To achieve their goal of improving the genetic pool of dairy sheep in the area, Vermont Shepherd is employing two techniques: milk metering and regular infectious disease testing. Milk metering collects milk from each of the ewes allowing Vermont Shepherd to analyze the milk’s quality and quantity. They can selectively breed ewes with the best milk production using this information. In addition, regularly testing their lambs for infectious disease will ensure the sheep stock is healthy. These methods guarantee that the sheep stock Vermont Shepherd sells to other farmers in the region will be healthy and produce increased volumes of high-quality milk. 

In addition to improving the sheep stock in the area, Vermont Shepherd is also delivering an educational workshop series to a cohort of new and existing sheep dairy farmers. They are recruiting participants from surrounding states. The workshops educate participants on how to run and operate a sheep farm and dairy with topics including lambing, milking, pasture management, dairy sheep health, and processing, and marketing sheep milk products. Drawing on their decades of experience and pulling in experts to teach, workshops like these are invaluable to new and existing farmers, especially for an industry that has largely been out of the spotlight. As consumers interest only grows in sheep and goat products, as highlighted in research funded by NE-DBIC, opportunities to educate new farmers is key to the success of dairy farmers in the Northeast.  

If you get a chance, go visit the folks and flock at Vermont Shepherd!   

Follow the below links for NE-DBIC Grant Information
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Capital Equipment Assistance Program (CEAP)

Open for Applications
IMAGE: ESCH 5612 No-Till Grain Drill for cover cropping purchased by CEAP 2022 grant recipient Vosburg Farms in St. Albans, VT. (Photo: Mark Vosburg)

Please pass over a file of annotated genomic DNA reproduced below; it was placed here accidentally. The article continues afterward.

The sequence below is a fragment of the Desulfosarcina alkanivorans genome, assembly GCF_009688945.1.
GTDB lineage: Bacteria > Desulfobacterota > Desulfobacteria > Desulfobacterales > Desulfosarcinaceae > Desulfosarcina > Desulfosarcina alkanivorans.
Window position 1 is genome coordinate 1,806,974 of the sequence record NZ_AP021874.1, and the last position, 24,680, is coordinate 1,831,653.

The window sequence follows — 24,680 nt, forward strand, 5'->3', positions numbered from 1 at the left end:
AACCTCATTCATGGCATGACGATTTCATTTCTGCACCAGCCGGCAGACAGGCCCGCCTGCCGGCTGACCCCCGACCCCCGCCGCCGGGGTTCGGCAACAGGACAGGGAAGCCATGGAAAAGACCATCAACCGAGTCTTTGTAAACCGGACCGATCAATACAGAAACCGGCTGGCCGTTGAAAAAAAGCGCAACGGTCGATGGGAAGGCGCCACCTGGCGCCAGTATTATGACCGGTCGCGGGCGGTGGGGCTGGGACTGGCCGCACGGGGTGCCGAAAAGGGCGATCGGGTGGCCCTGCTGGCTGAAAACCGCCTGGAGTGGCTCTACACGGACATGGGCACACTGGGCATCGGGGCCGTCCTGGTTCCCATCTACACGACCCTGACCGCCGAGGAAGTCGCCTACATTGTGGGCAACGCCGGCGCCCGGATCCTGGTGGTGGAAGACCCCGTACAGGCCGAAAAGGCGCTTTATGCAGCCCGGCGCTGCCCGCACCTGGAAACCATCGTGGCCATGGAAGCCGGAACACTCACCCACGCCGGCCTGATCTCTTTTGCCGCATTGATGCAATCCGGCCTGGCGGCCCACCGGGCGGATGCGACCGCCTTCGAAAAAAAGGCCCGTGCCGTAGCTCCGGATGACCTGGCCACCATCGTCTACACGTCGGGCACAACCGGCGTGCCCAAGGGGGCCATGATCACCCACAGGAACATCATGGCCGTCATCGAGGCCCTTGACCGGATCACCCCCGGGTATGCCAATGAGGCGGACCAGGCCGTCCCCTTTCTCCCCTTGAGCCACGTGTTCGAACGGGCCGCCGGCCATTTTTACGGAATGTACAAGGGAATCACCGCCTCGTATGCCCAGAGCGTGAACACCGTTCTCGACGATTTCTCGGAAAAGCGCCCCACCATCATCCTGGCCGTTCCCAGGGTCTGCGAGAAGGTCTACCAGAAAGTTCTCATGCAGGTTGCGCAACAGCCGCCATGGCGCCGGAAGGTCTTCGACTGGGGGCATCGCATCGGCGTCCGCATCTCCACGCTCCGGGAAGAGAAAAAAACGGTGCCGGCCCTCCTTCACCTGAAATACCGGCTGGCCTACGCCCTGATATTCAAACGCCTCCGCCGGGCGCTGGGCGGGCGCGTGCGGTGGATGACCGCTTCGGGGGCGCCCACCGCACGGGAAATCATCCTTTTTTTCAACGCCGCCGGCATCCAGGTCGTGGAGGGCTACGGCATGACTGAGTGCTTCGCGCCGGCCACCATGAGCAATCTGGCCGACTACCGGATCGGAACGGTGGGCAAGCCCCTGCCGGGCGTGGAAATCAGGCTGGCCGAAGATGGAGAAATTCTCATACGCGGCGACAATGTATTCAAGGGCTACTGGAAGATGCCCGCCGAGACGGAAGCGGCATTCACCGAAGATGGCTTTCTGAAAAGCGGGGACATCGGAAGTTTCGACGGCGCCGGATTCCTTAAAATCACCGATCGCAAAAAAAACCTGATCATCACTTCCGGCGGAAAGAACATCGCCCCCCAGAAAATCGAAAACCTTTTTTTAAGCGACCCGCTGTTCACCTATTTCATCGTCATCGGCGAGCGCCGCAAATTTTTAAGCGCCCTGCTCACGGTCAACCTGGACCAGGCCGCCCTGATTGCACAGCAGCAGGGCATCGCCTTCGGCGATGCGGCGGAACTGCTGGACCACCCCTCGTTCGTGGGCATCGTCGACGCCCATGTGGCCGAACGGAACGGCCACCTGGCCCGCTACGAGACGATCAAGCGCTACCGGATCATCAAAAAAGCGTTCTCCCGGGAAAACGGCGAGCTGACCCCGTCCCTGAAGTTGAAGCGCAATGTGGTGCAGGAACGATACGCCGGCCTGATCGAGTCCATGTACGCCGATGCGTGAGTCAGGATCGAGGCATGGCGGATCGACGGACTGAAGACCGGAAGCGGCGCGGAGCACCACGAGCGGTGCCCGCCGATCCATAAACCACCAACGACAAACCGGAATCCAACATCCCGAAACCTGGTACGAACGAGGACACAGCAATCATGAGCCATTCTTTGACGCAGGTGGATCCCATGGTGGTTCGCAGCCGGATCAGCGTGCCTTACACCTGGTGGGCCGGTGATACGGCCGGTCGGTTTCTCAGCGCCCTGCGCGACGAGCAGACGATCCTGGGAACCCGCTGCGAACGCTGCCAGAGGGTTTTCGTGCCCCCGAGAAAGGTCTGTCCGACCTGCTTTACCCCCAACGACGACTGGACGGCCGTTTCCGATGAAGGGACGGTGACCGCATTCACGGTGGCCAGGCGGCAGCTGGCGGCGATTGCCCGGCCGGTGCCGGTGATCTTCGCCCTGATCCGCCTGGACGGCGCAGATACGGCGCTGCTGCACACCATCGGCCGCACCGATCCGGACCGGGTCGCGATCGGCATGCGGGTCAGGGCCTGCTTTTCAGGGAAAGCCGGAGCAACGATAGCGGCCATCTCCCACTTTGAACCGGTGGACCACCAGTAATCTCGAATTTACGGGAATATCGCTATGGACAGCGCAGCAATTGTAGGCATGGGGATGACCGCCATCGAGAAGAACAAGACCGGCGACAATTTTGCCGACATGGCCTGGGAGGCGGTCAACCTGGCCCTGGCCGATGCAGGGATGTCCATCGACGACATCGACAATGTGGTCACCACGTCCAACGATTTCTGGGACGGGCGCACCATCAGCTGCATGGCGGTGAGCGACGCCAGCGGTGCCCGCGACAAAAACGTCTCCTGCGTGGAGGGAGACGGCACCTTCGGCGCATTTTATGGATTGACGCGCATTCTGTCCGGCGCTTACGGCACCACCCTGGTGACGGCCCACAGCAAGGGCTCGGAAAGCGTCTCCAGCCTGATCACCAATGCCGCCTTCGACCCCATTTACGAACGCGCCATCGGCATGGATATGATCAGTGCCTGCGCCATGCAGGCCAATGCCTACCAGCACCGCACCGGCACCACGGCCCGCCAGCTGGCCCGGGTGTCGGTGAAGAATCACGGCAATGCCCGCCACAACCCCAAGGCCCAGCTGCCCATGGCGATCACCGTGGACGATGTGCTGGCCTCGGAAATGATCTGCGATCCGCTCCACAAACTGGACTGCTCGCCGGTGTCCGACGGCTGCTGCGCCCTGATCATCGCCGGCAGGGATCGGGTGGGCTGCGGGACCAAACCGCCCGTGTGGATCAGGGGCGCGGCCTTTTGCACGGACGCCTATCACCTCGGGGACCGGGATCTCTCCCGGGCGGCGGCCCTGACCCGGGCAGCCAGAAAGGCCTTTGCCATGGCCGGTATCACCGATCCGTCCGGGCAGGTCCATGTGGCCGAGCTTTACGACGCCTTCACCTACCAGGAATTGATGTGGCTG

By Nina Gage, VT Agency of Agriculture, Food & Markets 

The Agency of Agriculture, Food & Markets is pleased to announce that funding is available for farmers in the Capital Equipment Assistance Program (CEAP). Financial assistance is available for new or used innovative equipment that will aid in the reduction of surface runoff to agricultural wastes to State waters, improve water quality of State waters, reduce odors from manure application, separate phosphorus from manure, decrease greenhouse gas emissions, or reduce costs to farmers. Eligible applicants include custom applicators, nonprofit organizations, phosphorus extraction equipment providers, and Vermont farms required to comply with the Required Agricultural Practices. 

CEAP is a reimbursement style grant program, which means applicants, once selected for funding, will have to purchase 100% of the equipment and will be reimbursed by the State up to 90% of the actual cost, or up to the corresponding funding cap by category. Please note that shipping/freight fees are not reimbursable costs. 

CEAP applications are due by November 1, 2022. Application requirements include completion of the CEAP Application, an applicant questionnaire, and quotes for the requested equipment. Letter/s of support are optional and should add relevant and helpful information about your application if submitted. Please refrain from including letters of support which may clearly be biased.  We highly encourage applicants to apply online to ensure a timely receipt of applications. This method of submission also provides applicants with confirmation that their application has been received.  

Notification of grant awards will occur by February 1, 2023, and equipment purchase will be required after award notice and before June 1, 2023. 

To learn more about the Capital Equipment Assistance Program or to review the application and program details, including application ranking criteria, visit or email You can also reach out to Agency staff below if you have additional questions: 

CEAP Eligible Equipment Purposes and Funding Rates